People & Politics

People aren't always rational.

As an undergrad I studied economics. When I did my MBA I reveled in finance, stats and operations. I enjoy the Lego-like fit of numbers and the smooth arc of a curve as mathematical solutions are plotted.

How numbers make sense.

But people aren't numbers.


As outlined in Maslow's Hierarchy – a solid tool you really need to study – people's behavior is often times driven by circumstance. Otherwise reasonable persons make dumb calls and do silly things when circumstances shift. What one does depends frequently on temporary factors.

When times are good everyone's decision-making is sound, but when times are tough some of the best of us can wilt into aberrance.

Leaders, managers and individual contributors all have this capacity for variable behavior: so why do some resist the temporal influences acting consistently through good times and bad?

Research tells us that predictability, that is the tendency to follow a set pattern of behavior, is paramount to others being able to work effectively with us. In fact, one can even be an oger – a real pain in the ass – if they just do that every day. Consistency is what adults look for in relationships so they know how to prepare for others emotionally and psychologically.

So consistency matters, and consistency is a personal choice. It defines our character.


Practicing politics badly though may cause us all to behave irrationally or inconsistently, to drop our normal patterns. It abrades character.

In other words, people do some crazy shit.

Political behavior isn't inherently either good or bad: after all, politics is simply the act of influencing others. Isn't that the definition of modern leadership?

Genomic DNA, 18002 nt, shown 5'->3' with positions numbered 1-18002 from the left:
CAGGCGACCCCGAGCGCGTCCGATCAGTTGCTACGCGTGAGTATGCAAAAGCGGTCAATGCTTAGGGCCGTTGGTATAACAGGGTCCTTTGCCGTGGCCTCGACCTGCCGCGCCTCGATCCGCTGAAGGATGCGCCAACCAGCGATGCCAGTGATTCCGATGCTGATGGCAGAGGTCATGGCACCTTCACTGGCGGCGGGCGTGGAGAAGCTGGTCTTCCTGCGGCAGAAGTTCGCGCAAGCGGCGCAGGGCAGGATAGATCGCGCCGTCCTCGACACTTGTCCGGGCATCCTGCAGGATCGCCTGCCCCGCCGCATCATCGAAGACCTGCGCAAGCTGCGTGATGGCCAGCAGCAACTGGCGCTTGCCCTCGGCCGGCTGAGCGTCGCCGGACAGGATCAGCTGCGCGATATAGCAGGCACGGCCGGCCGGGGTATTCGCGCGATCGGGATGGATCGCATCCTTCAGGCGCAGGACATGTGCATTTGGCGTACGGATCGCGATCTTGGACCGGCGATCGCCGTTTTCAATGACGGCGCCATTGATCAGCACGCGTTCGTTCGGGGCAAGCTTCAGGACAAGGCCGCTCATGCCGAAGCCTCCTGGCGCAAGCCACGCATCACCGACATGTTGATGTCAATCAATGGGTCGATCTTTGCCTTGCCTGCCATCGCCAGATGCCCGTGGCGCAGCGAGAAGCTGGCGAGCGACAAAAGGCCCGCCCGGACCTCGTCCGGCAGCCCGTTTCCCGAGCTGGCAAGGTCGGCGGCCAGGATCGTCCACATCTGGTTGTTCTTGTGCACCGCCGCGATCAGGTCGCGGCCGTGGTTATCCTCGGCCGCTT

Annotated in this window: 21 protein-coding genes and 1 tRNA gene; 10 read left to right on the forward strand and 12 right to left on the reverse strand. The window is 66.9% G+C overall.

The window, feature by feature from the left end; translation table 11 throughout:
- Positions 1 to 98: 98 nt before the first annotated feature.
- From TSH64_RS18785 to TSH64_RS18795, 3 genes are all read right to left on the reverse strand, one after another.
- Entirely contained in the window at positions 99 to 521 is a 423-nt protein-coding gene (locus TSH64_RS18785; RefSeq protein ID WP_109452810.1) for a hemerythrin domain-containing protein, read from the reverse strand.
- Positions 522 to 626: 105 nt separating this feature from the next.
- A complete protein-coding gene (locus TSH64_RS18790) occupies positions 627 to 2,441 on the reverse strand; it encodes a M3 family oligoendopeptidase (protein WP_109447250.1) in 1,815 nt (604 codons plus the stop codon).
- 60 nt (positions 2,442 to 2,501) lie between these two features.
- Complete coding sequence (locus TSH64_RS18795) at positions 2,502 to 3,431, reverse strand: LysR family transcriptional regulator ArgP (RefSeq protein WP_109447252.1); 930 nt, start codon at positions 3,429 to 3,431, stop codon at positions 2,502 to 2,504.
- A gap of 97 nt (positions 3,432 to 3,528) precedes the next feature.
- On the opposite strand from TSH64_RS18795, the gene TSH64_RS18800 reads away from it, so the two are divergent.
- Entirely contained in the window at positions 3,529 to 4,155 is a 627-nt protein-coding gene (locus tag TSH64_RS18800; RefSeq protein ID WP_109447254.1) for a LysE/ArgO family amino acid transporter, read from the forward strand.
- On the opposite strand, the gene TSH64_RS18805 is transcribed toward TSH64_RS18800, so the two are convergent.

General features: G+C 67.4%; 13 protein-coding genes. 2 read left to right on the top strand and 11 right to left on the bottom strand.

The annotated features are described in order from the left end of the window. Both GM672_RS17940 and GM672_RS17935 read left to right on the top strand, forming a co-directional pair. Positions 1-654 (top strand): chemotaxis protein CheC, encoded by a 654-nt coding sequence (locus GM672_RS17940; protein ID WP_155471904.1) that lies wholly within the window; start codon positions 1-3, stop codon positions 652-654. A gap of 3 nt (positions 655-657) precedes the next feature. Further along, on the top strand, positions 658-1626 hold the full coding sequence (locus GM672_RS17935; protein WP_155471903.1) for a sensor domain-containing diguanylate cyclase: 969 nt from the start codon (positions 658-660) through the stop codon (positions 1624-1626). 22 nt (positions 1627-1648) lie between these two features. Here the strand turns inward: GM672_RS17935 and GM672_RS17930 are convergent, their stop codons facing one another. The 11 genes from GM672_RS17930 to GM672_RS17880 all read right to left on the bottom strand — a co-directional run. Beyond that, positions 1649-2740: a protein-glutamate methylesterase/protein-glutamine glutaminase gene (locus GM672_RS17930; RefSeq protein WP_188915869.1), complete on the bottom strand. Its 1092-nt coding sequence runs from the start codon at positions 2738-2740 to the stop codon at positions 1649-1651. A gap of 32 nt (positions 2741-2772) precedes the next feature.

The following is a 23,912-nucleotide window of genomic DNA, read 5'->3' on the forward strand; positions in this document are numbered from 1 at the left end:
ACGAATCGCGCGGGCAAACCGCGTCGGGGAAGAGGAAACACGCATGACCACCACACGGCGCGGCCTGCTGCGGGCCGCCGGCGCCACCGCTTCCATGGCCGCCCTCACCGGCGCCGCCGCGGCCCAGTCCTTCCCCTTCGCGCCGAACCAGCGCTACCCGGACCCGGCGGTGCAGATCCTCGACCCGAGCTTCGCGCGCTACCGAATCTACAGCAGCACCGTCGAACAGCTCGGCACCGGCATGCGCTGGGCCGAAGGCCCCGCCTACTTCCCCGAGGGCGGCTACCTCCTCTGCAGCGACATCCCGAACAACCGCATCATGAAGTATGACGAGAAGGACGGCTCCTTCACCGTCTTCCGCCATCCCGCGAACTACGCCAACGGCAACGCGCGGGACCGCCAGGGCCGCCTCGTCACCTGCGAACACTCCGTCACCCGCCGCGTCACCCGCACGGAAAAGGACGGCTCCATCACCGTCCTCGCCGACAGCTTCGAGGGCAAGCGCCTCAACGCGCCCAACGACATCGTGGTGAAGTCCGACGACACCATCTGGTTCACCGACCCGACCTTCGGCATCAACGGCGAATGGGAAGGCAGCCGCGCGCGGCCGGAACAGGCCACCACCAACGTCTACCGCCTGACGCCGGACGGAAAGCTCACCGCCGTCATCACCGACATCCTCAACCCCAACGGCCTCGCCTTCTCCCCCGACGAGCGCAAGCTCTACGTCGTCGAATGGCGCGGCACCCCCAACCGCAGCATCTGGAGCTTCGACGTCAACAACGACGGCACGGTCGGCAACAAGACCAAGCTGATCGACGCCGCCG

And make no mistake, we all practice politics in one way or another. Like my good friend Ed Loya says, I don't mind politics, just be good at it.

But bad politics – making choices and calls in the moment only for self (see Maslow's disussion of social and esteem needs) can harm more than just our character or reputation.

Random decisions without consistency can make work harder for our teams because targets constantly shift. Ethics can get tossed by the wayside opening us up to liabilities. Our very culture – the habits and practices that define our organization – can become meaningless when we make choice based on political expediency.

What to do?

Since people are political animals its not likely we'll ever be above politics. We're often aware of influencing others and trying to increase that. That's a pretty typical day for most of us.

The answer lies perhaps in the measure of short or long-term. When we make decisions or change course is the need short term or long term? Doing things in the short term is appropriate when we have an immediate problem say, fixing a flat tire.

Yet most of adult life isn't short-term in nature. Some things – like raising a family – take a lifetime. We're never really done.

So when faced with making the tough call try to take the long view. If a choice you're about to make isn't right over the long term its probably just a political decision.

And before you execute that decision, you can think about it one more time.

People aren't numbers.



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